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From lions to ghosts, this episode has it all! Host Will Clark and Gavin Whitehead (The Art of Crime Podcast) discuss six noteworthy examples of revolutionary art! You’re in for a treat!

Tennis Court Oath

The Tennis Court Oath by Jacques-Louis David

The Tennis Court Oath by Jacques-Louis David depicts a pivotal moment during the French Revolution in 1789. In this historic event, members of the French Third Estate gathered at a tennis court in Versailles after being locked out of their meeting place. In pledging to remain united until a new constitution was established, the deputies were now revolutionaries. David’s painting captures the solemn determination and unity of purpose among the delegates, although many prominent figures would die in the Terror.

The Tennis Court Oath by Jacques-Louis David (Incomplete painting)

Madame Tussaud’s effigy of the Comte de Lorges

Madame Tussaud’s effigy of the Comte de Lorges, the nonexistent aristocrat who supposedly lived in the Bastille for decades (and wanted to return!).

Madame Tussaud, known for her lifelike wax sculptures, created an effigy of the Comte de Lorges during the French Revolution. However, the imprisoned noble never existed.

The Lion of Lucerne

The Lion of Lucerne commemorates the Massacre of the Swiss at the Tuileries Palace on 10 August 1792.

The Lion of Lucerne is a famous monument in Lucerne, Switzerland, designed by Danish sculptor Bertel Thorvaldsen. Carved into a cliff face, it commemorates Swiss Guards who were killed during the French Revolution in 1792. The sculpture portrays a dying lion resting on a shield bearing the fleur-de-lis of the French monarchy, with a broken spear in its side. It is a poignant symbol of bravery and sacrifice, although controversy has long surrounded the monument.

Phantasmagoria

The Phantasmagoria projected images of skeletons, ghosts, and other horrors to entertain (and frighten) the audience.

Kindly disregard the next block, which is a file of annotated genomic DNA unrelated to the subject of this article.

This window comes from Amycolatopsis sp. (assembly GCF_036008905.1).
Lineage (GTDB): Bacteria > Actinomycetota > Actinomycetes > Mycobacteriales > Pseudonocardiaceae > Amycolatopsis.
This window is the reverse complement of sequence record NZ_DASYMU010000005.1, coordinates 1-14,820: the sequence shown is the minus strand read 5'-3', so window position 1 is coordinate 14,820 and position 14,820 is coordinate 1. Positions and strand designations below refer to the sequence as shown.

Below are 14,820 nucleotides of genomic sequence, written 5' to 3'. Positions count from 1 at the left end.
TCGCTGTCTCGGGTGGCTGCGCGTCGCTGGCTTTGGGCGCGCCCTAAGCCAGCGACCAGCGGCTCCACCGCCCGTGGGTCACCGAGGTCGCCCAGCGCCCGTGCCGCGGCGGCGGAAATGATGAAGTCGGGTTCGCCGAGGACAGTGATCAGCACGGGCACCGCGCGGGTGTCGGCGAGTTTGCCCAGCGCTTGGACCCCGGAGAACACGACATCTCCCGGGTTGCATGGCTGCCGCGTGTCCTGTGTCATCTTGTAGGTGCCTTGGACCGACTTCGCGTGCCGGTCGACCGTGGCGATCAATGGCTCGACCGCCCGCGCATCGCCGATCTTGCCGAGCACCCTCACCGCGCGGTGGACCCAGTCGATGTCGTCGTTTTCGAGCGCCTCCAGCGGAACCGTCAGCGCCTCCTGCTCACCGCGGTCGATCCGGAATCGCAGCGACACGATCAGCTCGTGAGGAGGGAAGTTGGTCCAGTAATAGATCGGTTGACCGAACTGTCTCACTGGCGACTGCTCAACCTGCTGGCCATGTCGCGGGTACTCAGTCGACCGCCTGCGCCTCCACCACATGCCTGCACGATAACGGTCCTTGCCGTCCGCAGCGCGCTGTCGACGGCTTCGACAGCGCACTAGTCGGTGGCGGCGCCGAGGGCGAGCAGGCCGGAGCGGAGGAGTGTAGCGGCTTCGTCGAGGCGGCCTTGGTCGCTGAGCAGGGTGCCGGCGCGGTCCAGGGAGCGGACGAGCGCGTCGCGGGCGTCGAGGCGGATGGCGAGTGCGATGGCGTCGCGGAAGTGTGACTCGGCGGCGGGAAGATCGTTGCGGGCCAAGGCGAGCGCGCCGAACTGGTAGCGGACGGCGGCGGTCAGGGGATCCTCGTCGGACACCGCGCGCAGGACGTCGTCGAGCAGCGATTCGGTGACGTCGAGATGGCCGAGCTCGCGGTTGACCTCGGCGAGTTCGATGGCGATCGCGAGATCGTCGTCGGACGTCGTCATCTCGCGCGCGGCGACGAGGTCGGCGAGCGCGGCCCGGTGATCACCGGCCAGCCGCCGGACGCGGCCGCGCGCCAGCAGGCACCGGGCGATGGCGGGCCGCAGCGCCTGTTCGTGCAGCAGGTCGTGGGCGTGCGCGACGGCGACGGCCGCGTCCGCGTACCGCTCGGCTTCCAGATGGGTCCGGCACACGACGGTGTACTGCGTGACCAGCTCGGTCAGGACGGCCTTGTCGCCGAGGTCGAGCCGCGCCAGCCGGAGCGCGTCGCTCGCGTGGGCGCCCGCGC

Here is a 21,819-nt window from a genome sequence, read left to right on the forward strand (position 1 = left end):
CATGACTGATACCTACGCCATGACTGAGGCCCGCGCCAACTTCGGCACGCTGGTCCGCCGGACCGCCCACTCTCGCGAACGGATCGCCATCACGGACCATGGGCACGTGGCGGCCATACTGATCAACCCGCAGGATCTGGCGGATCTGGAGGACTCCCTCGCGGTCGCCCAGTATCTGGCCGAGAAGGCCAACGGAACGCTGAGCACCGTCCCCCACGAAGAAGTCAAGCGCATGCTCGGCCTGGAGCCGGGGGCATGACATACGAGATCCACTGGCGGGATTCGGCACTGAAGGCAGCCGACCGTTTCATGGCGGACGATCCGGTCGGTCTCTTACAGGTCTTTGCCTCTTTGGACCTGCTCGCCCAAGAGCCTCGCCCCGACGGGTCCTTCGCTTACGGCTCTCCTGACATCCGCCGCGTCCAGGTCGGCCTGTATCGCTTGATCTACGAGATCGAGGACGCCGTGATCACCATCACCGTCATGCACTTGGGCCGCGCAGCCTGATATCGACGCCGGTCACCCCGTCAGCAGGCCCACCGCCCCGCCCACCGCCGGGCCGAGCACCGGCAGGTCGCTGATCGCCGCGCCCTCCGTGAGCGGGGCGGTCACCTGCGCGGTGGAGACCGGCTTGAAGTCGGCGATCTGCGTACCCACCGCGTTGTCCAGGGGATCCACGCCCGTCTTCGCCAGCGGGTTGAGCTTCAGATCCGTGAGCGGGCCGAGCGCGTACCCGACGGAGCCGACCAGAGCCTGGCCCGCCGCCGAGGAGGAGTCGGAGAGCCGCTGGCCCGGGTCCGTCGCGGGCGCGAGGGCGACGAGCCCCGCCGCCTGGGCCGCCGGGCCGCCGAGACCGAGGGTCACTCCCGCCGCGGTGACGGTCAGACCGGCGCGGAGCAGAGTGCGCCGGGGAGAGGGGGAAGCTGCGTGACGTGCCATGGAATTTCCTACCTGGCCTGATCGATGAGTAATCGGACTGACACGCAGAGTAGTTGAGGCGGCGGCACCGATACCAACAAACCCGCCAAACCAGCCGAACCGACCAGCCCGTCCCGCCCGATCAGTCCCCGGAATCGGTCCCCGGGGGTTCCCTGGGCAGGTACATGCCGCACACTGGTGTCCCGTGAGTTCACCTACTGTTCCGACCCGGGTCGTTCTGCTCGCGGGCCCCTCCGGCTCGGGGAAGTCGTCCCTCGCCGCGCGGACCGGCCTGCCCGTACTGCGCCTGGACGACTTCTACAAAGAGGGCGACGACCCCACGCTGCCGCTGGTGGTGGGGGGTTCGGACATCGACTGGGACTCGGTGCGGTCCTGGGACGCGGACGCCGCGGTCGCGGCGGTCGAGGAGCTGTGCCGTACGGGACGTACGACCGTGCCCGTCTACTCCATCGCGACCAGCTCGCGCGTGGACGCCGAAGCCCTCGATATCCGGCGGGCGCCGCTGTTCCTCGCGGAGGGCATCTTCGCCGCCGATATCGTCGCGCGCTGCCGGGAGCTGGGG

Phantasmagoria refers to a form of entertainment popular in the late 18th and early 19th centuries, involving magic lanterns to project ghostly images onto screens or smoke. Originating in France, it quickly spread throughout Europe, captivating audiences with its eerie illusions and supernatural themes. Revolutionary figures such as King Louis XI would appear in performances, speaking from the grave!

Vandalism

Henri Jean-Baptiste Grégoire (Abbé Grégoire) was a French Catholic priest, constitutional bishop, and revolutionary leader. He is credited with coining the word “vandalism”.

During the French Revolution, vandalism often took the form of symbolic acts of destruction. People targeted symbols of the Old Regime, such as statues of kings and nobles, religious artifacts, and aristocratic residences, viewing them as embodiments of oppression and inequality. Vandalism served both as a tool for political change and as a potent symbol of the revolution’s transformative aspirations. Its detractors, however, were shocked by the destruction.

Danton’s Death

American actor Martin Gabel as Georges Danton in the Mercury Theatre’s 1938 Broadway production of Danton’s Death. Danton’s Death was among their earliest productions in the famous theatre.

“Danton’s Death” is a play written by German playwright Georg Büchner in 1835, although it was not performed until much later due to its controversial themes. The play dramatizes the final days of Georges Danton, a prominent figure of the French Revolution, and his conflict with Maximilien Robespierre. It explores themes of power, idealism, and betrayal, portraying Danton as a charismatic leader grappling with the consequences of revolutionary violence and his own moral compromises. Büchner’s work delves into the complexities of revolutionary fervor and the tragic personal and political conflicts that ultimately lead to Danton’s downfall and execution during the Reign of Terror.

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